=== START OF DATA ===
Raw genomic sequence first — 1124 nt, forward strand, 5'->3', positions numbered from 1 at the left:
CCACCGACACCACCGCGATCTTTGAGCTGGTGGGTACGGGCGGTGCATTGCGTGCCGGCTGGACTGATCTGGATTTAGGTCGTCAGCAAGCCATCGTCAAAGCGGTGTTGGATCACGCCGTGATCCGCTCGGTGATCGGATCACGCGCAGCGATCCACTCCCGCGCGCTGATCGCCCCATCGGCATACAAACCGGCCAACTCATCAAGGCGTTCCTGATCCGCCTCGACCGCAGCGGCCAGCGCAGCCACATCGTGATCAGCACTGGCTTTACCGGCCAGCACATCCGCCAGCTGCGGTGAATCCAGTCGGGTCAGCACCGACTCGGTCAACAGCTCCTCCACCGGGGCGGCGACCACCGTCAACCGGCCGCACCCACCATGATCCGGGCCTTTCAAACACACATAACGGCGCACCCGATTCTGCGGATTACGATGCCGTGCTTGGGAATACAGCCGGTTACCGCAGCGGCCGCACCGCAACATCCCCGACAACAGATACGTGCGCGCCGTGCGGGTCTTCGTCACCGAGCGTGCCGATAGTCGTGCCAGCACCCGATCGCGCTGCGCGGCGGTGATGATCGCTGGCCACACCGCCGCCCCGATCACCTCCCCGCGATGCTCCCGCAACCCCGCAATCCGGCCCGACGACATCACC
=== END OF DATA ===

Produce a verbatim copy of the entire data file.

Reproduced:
Raw genomic sequence first — 1124 nt, forward strand, 5'->3', positions numbered from 1 at the left:
CCACCGACACCACCGCGATCTTTGAGCTGGTGGGTACGGGCGGTGCATTGCGTGCCGGCTGGACTGATCTGGATTTAGGTCGTCAGCAAGCCATCGTCAAAGCGGTGTTGGATCACGCCGTGATCCGCTCGGTGATCGGATCACGCGCAGCGATCCACTCCCGCGCGCTGATCGCCCCATCGGCATACAAACCGGCCAACTCATCAAGGCGTTCCTGATCCGCCTCGACCGCAGCGGCCAGCGCAGCCACATCGTGATCAGCACTGGCTTTACCGGCCAGCACATCCGCCAGCTGCGGTGAATCCAGTCGGGTCAGCACCGACTCGGTCAACAGCTCCTCCACCGGGGCGGCGACCACCGTCAACCGGCCGCACCCACCATGATCCGGGCCTTTCAAACACACATAACGGCGCACCCGATTCTGCGGATTACGATGCCGTGCTTGGGAATACAGCCGGTTACCGCAGCGGCCGCACCGCAACATCCCCGACAACAGATACGTGCGCGCCGTGCGGGTCTTCGTCACCGAGCGTGCCGATAGTCGTGCCAGCACCCGATCGCGCTGCGCGGCGGTGATGATCGCTGGCCACACCGCCGCCCCGATCACCTCCCCGCGATGCTCCCGCAACCCCGCAATCCGGCCCGACGACATCACC